Well before the Paycheck Fairness Act died in the Senate without a single Republican vote this morning, commentators were already counting the political chips. And because there had been so much chatter over whether the wage gap is real or how much women at the White House are paid, some were already calling it a win for the GOP. That may be true if you measure it in terms of "low-stakes cocktail party argument" (to borrow a relevant phrase from another context). But that's not all that's at stake, given that we're talking about actual people's lives.
There are two preferred Republican comebacks to the Democrats' bludgeoning them with accusations of a "war on women." The first is to claim that women aren't actually all that worried about attacks on access to contraception or abortion rights -- or as Mike Huckabee put it, that Democrats "insult the women of America by making them believe that they are helpless without Uncle Sugar" -- they're worried about their jobs and paychecks. (Leave aside for a minute that controlling your fertility is a baseline economic issue.) That attack was unavailable on a week Democrats made all about women's jobs and paychecks.
A second favored rebuttal is to point to individual Democratic politicians' sexual misconduct -- Anthony Weiner, Bob Filner -- and to take the conversation as far away from policy as possible. That was also tough to bring up on a day where equal pay debates were crowded out by footage of a Republican congressman kissing a subordinate. That woman no longer has a job, while the Congressman still has his. That's one solution to the gender wage gap.
But the "gotcha" Republicans did find, the one reporters eagerly ran with -- that the wage gap among White House employees is 88 cents -- is just another way to change the subject to individual behavior. For one thing, the White House already has the transparency that's the goal of the two executive orders signed by the president, which is how they can be publicly shamed, and also likely part of the reason their gap is narrower than the national average. (Another reason is that the range is generally narrowed in government jobs, because the top salaries are dwarfed compared to parts of the private sector.) More broadly, the White House shouldn't be above reproach, and it could surely do better in promoting women to senior positions -- practically everyone could -- but it doesn't have to be perfect to advocate policies that could improve the lot of millions of women outside of its employ. After all, the wage gap persists even when a woman is the boss. A single exemplary employer isn't a long-term or national solution.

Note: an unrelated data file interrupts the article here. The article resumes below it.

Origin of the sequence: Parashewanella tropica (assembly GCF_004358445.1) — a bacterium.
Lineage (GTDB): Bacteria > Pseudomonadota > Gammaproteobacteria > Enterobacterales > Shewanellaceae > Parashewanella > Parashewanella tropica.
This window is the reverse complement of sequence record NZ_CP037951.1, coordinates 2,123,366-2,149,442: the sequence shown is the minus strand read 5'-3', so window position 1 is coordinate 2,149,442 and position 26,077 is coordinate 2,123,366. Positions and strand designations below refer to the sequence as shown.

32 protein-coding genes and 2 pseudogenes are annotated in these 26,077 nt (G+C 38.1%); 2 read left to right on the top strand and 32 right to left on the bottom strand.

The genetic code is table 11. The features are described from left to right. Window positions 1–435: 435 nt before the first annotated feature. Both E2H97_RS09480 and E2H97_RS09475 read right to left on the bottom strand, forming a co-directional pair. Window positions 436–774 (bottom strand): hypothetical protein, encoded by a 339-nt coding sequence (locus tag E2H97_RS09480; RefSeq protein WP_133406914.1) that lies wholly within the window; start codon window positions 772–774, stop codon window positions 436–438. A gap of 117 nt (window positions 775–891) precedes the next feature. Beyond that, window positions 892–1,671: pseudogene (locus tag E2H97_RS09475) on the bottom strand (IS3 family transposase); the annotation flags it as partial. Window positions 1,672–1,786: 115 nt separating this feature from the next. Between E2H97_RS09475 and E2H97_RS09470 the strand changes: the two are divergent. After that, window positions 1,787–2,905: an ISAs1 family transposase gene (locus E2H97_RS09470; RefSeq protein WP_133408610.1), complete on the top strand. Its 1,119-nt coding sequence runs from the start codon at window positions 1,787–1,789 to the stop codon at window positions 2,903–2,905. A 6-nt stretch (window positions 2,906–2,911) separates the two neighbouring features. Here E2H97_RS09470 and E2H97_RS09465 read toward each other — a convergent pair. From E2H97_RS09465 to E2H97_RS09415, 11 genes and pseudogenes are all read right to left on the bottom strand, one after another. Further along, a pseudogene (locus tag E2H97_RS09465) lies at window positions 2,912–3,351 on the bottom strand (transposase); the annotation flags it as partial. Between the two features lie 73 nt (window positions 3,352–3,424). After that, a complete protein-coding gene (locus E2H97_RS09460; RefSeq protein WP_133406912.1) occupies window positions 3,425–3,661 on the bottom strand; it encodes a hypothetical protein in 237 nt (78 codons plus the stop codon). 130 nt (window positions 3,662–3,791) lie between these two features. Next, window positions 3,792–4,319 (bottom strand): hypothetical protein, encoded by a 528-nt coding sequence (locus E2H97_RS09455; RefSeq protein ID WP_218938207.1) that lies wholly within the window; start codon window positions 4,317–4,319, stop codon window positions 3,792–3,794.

The limit of such nitpicking jibes, too, with the other gotcha of Equal Pay Day -- that the White House was using a "fake" statistic when President Barack Obama refers to the fact that the "average full-time working woman earns just 77 cents for every dollar a man earns." No, that number doesn't necessarily represent millions of women toiling away at exactly the same position as a man for three-quarters as much. Yes, that number reflects women's average economic power in this country, just as the even grimmer figures for women of color reflect the overlapping disadvantages of race and gender. Economists argue just how much of that figure can be chalked up to outright, women-are-valued-less discrimination, but no credible economist denies that that straightforward discrimination exists to account for some of it. So here's a question for all the naysayers: What's the precise amount of discrimination you're okay with? And what are you doing about it?
As for the rest of the gap, people who watch these things carefully, including White House economic adviser Betsey Stevenson, point out that many of the so-called "choices" that also contribute to the gap are severely constrained by subtler forms of sex discrimination and stereotyping, or that the "choices" are severely constrained. The rest of the White House's economic agenda for women includes other ways to get at the gap -- raising the minimum wage, supporting local family leave proposals, encouraging women to join higher-paying STEM fields. They are likely to get very few of these these passed under their current powers and the composition of Congress. But at least they're trying. After all, Democrats tried to pass the Paycheck Fairness Act three times, including when it had a majority in both chambers, and were blocked wholly by Republicans.
The GOP's proposed alternative was a bill that would allow wage workers to get paid in time off instead of overtime -- in other words, a pay cut, or an interest-free loan to the employer, on the terms of the employer. Republican Senators' real reason for voting against the Paycheck Fairness Act was that it was opposed by the Chamber of Commerce and it would strengthen enforcement of the existing pay equity laws they insist are already working so well. (Not according to the numbers). Democrats were just, in the words of Senator Mitch McConnell, trying to "blow a few kisses to their powerful pals on the left.” Those powerful pals apparently include low-wage workers and women underrepresented in the ranks of leadership.
Of course, the week's proceedings were mostly political. That doesn't mean they didn't represent actual problems in the world, or a real divide -- between policy solutions on one side, and abject denial on the other.